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Volume 58 / Humanities

HISTORY: SPANISH SOUTH AMERICA


19th and 20th Centuries: Bolivia

ERICK D. LANGER, Professor of History, Georgetown University


OVER THE PAST FEW YEARS, the 19th century has increasingly become a legitimate period of research in Bolivian history. New contributions for the independence era continue to appear (items #bi 98010788# and #bi 97011887#), as well as the reproduction of El Cóndor de Bolivia, Bolivia's first newspaper (item #bi 97011874#). Controversy swirled in particular around one book: In La mesa coja, Javier Mendoza asserts that the independence revolution in La Paz was not as radical as first believed and that the presumed revolutionary declaration was apocryphal (item #bi 98010788#). The document was put together in the late-19th century as a way for the La Paz elites to claim primacy over the constitutional capital, Sucre. For months in 1997, this book was the focus of many newspaper articles in the Bolivian press.

The insights gained in the last decade redefining 19th-century Bolivia have finally taken root (for example, items #bi 96006768# and #bi 96006775#). Political history focuses on the debate over protectionism and internal markets, which has become an important touchstone for understanding the economic dynamics of the century. The rising interest in Manuel Isidoro Belzu, a controversial 19th-century caudillo who implemented protectionist policies, demonstrates this development most clearly (items #bi 98010782#, #bi96024133#, and #bi 99004852#). Meanwhile, land tenure patterns continue to stimulate debate (items #bi 96006771#, #bi 98010784#, and #bi 99004837#), as does the role of indigenous communities in Bolivian history, ranging from understanding the conceptual basis of the treatment of indigenous peoples to indigenous education and hereditary rights (items #bi 98010782#, #bi 97011912#, #bi 99004756##bi 98010783#, and #bi 98010781#).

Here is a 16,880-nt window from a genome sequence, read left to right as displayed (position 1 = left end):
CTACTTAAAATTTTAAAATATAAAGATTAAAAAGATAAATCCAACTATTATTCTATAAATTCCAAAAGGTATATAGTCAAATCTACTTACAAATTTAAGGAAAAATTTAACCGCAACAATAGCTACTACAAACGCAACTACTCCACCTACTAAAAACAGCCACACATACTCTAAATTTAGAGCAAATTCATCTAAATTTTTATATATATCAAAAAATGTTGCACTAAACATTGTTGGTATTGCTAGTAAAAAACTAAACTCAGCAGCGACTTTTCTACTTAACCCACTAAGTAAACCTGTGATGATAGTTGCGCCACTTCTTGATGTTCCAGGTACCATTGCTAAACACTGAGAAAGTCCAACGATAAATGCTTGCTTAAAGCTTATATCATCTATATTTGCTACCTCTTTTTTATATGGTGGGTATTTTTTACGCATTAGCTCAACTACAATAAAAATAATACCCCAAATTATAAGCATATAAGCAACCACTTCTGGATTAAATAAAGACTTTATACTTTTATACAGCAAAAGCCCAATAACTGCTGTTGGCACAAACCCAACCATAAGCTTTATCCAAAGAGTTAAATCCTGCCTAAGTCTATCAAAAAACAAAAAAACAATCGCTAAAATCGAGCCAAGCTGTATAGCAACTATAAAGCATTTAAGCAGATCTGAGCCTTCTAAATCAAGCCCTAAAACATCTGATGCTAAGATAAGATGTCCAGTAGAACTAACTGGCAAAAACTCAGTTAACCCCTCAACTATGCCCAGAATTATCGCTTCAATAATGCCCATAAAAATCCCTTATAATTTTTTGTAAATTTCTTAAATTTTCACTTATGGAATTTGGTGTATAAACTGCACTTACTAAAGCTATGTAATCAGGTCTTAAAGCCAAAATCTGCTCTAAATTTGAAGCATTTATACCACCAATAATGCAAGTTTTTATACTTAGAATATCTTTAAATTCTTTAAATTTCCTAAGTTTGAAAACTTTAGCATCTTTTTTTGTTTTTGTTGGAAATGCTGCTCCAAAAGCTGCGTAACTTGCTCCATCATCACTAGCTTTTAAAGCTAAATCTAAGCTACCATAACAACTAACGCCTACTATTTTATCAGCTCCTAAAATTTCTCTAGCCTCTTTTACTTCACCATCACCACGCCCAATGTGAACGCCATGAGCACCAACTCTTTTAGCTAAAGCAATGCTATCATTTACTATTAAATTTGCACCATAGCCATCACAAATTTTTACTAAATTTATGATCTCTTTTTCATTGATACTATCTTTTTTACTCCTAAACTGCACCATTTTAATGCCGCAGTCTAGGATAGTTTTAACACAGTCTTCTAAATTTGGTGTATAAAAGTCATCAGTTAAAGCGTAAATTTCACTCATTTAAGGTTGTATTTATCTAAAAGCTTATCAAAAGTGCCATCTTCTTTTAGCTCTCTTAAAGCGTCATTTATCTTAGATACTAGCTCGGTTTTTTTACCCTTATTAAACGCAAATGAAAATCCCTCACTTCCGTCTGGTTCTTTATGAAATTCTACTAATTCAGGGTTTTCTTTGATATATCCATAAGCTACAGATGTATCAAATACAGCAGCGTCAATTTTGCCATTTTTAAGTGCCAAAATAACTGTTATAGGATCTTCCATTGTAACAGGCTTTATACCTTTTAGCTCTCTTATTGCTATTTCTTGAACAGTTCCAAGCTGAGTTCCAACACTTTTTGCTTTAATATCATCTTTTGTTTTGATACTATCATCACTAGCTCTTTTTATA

Another popular topic in this chapter (not restricted to the 19th century) is mining, including studies on both the mining companies and owners (items #bi 97011833# and #bi 96010096#) and on the workers themselves (items #bi 96006575#, #bi 98010780#, and #bi 99004762#). The publication of the complete works of long-time labor activist and scholar, Guillermo Lora, will be an important source of 20th-century labor history (item #bi 97012919#). Political history received a boost from the vigorous publication record of Marta Irurozqui (items #bi 97011882#, #bi 97008059#, and #bi 98010783#), as well as from publications of more established scholars such as Roberto Querejazu Calvo (item #bi 97011903#) and Ferran Gallego (item #bi 96018473#).

The Catholic Church merits greater attention, both as an institution (item #bi 98010777#) and with regard to the missions (items #bi 99004776# and #bi 99004837#). However, the history of the vast tropical lowlands, despite some interesting contributions, remains woefully under- represented (items #bi 97011901# and #bi 95012474#).


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